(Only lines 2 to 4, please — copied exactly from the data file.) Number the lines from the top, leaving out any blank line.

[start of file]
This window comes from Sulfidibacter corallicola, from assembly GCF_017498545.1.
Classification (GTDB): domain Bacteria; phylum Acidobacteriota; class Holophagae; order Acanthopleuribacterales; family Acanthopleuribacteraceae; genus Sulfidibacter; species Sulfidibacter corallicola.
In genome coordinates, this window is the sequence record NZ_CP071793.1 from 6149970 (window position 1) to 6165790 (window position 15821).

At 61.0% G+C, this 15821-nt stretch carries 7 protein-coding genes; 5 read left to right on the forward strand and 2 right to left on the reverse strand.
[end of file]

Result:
Classification (GTDB): domain Bacteria; phylum Acidobacteriota; class Holophagae; order Acanthopleuribacterales; family Acanthopleuribacteraceae; genus Sulfidibacter; species Sulfidibacter corallicola.
In genome coordinates, this window is the sequence record NZ_CP071793.1 from 6149970 (window position 1) to 6165790 (window position 15821).

At 61.0% G+C, this 15821-nt stretch carries 7 protein-coding genes; 5 read left to right on the forward strand and 2 right to left on the reverse strand.